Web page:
Equalities Impact Assessment
In October 2020, we published an Equalities Impact Assessment (EqIA). This assessed the potential impact of the Streatham Hill Low Traffic Neighbourhood on those with protected characteristics in law (age, disability, gender reassignment, marriage and civil partnership, pregnancy and maternity, race, religion, sex) and socio-economic status.
The assessment was repeated in December 2020. Driven by feedback we had received from stakeholders it focused on analysis of car usage by those with protected characteristics given that car users they may experience increased journey time.
Primary findings: October 2020
Our initial EqIA did not identify any significant equalities impacts for the proposed changes. Providing safe (both road safety and reduced likelihood of infection) and affordable travel options to people from all groups sharing protected characteristics was seen as essential to improve equity in access to transport.
Potential benefits of the scheme identified:
- Creating a more inclusive street environment and reducing road danger with the potential to enable more people to participate in active travel. Specific groups identified:
- BAME groups: over‐represented in indices of deprivation and more likely to be exposed to transport related harmful impacts, such as traffic collisions, poor air quality and health inequalities.
- Lower income groups: less likely to be working from home, less likely to have access to a private vehicle, so more likely to have a particular need to walk/cycle in a safe environment without increased exposure to C‐19.
- Disabled people: much of current public realm / road network has the effect of excluding disabled people. The proposal seeks to address this. For example, a safe space for cycles can improve mobility and access for disabled people. The proposal also maintains access for those that do need motor vehicles for some or all of their journeys.
- All groups:
- A reduction in potential exposure to Covid-19 on public transport
- The potential for more physical activity, including play, in areas where amenities may be limited, offering the potential to address issues of obesity and well‐being
- A more attractive street environment as well as more physical space in which to operate for local businesses (many owned by BAME groups), likely to help reduce economic inequalities
The analysis also highlighted the following potential negative equality impacts;
- Potential for longer journey times for disabled, or older people who may be more reliant on travel by motor vehicles
Key mitigations identified in this EqIA were:
- Monitoring: collecting data and feedback to understand the impacts and benefits once the scheme had been implemented and enforcement began. Using this data to make changes to the scheme.
- Trial period prior to enforcement to allow for people to adjust to the changes
- No physical barriers on the roads preventing access to exempted vehicles
Review findings: December 2020
The December review was conducted after traffic counts had been conducted but before the independent analysis of it was complete.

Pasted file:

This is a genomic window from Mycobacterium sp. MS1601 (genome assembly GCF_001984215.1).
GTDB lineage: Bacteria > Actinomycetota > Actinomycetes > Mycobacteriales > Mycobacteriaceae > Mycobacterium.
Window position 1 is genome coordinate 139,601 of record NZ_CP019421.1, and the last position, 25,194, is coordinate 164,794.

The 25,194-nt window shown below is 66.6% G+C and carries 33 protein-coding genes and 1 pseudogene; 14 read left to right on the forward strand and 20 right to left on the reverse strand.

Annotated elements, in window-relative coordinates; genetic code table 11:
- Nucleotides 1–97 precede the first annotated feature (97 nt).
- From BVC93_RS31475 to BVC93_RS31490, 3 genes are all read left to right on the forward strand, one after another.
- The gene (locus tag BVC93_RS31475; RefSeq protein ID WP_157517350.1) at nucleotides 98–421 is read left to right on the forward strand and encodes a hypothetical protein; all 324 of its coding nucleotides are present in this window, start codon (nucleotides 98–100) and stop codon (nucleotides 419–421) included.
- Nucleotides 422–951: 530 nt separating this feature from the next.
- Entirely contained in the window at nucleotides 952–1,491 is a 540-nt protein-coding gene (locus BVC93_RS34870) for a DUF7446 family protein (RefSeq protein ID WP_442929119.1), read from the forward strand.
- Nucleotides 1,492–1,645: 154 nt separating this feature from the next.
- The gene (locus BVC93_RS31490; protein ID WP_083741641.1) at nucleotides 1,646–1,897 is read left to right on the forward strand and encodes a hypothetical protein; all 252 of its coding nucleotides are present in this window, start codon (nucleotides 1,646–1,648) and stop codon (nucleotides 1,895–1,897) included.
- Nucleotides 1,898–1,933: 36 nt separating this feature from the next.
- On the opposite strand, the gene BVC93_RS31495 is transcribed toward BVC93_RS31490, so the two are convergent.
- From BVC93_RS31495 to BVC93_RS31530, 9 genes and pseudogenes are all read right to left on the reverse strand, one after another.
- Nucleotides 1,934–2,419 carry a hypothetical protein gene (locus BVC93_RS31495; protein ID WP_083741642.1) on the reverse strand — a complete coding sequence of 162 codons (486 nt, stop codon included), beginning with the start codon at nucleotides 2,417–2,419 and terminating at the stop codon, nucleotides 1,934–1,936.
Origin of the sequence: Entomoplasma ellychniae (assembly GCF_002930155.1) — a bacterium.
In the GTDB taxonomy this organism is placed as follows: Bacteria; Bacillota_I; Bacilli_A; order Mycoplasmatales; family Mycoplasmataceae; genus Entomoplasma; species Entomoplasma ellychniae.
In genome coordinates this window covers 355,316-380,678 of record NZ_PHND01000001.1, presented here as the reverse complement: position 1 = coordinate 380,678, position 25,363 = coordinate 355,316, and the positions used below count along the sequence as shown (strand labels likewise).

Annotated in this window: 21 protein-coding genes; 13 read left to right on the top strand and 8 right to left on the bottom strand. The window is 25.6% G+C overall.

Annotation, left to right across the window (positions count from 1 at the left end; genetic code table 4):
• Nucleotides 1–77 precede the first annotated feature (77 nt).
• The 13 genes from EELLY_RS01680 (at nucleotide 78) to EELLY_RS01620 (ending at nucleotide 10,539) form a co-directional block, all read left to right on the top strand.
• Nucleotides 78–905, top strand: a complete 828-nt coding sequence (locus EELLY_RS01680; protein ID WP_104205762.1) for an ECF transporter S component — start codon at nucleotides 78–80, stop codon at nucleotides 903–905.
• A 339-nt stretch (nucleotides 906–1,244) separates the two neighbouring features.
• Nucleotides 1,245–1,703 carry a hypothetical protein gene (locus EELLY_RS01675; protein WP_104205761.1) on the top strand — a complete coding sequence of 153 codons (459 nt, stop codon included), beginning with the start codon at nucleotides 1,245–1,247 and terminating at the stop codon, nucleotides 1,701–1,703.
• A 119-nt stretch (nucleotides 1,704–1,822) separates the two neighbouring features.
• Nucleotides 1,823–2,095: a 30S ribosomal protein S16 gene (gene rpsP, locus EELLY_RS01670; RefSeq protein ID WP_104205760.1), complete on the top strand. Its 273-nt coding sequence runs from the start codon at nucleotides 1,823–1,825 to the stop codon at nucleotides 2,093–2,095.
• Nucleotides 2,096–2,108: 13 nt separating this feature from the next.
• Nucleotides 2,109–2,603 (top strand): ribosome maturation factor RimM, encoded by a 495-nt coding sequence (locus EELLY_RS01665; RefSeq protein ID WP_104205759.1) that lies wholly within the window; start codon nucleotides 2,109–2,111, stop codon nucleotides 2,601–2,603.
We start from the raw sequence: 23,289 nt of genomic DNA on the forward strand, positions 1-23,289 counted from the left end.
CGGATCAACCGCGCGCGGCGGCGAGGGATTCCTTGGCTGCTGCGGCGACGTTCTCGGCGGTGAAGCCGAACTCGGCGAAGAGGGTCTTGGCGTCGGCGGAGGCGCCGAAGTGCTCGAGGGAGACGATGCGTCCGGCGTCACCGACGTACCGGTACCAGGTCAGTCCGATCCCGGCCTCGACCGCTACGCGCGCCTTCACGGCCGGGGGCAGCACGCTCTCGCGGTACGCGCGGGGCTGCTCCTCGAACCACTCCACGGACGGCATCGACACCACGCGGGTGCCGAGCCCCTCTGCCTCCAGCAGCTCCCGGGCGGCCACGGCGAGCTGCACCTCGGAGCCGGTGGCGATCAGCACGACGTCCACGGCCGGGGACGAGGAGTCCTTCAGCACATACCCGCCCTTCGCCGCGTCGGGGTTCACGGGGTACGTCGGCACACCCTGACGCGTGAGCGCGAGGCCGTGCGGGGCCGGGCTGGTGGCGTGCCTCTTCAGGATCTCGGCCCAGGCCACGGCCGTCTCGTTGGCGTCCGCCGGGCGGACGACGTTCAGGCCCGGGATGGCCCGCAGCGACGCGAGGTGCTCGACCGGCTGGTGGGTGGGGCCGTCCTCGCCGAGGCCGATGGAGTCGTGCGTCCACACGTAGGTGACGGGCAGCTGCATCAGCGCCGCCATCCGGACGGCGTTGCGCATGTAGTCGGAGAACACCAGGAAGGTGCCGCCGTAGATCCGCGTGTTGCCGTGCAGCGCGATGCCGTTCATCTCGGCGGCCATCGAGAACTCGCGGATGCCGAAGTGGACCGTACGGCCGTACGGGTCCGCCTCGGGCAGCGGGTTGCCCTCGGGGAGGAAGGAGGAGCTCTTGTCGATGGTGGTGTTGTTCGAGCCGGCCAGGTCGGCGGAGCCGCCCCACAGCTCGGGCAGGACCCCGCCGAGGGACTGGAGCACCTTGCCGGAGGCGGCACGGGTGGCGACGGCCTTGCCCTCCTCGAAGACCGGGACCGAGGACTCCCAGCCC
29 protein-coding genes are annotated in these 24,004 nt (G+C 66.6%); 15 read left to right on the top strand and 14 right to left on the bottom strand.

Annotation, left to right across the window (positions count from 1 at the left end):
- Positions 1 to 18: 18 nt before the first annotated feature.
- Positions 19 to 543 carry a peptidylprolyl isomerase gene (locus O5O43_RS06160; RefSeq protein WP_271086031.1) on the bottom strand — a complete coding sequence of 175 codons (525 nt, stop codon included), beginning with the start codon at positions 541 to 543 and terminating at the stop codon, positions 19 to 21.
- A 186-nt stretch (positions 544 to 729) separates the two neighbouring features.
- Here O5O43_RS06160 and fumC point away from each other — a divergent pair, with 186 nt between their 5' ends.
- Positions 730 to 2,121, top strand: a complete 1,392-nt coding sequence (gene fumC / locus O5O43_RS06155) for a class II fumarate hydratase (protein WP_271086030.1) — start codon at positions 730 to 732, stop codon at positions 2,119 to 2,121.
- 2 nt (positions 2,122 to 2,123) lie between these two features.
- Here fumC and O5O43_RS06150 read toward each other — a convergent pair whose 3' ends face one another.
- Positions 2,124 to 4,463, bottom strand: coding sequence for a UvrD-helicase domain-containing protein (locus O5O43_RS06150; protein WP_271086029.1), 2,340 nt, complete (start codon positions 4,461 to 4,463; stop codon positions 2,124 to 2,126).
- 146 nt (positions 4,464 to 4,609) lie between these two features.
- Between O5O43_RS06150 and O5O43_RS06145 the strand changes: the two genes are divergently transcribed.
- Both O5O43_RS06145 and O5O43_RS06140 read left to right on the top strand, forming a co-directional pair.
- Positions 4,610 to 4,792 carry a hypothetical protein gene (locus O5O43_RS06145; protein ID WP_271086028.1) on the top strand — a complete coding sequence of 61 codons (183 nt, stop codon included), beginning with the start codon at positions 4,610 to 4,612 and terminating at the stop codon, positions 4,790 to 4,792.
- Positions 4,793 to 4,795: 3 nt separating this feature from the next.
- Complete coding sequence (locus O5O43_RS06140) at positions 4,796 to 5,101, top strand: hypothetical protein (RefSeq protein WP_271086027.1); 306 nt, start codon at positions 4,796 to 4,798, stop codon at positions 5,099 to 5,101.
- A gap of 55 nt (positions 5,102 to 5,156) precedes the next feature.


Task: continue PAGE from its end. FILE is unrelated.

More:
Potential benefit identified:
As with the initial EqIA it identified that c Children are particularly impacted by poor air quality at the roadside and are also vulnerable to road danger. Both of which the proposal aims to address. Reducing road danger also has the potential to enable more disabled people to participate in active travel.
Potential negative impact identified:
Disabled people are less likely than the able-bodied population to have access to a car and travel less frequently than non-disabled people according to TfL data – Understanding the Travel Needs of London’s Diverse Communities, 2012. However those disabled people who do drive face potentially longer journey times. Full equality analysis can be found in the updated equality impact assessment.
Analysis of stakeholder feedback, completed after the EqIA was updated in December, showed that three people contacted us highlighting issues with access for carers or a disabled person. Access to the GP surgery on Palace Road was also referenced and it is likely that older people, who tend to have higher rates of disability, will be more affected.
The EqIA for each trial LTNs is reviewed and updated as we gather data and feedback from stakeholders. Impacts on disabled people will remain a key focus and the data we gather will be used to develop our exemption policy and other mitigation.
Future reviews will benefit from additional traffic data and monitoring of air quality and bus journey times. Further analysis of congestion in and around the LTN will be performed as part of the stage 2 review. Additional counts are to be completed on Hillside Road, Palace Road and Probyn Road.
We will also draw on independent academic studies, such as this, that look into the issue of how equitable low traffic neighbourhoods are.
Additionally, as further post-implementation data will be available by stage 2, flow numbers from a longer period will be used in calculations from TfL counters to further smooth variability, providing a higher degree of certainty in results pertaining to the sites.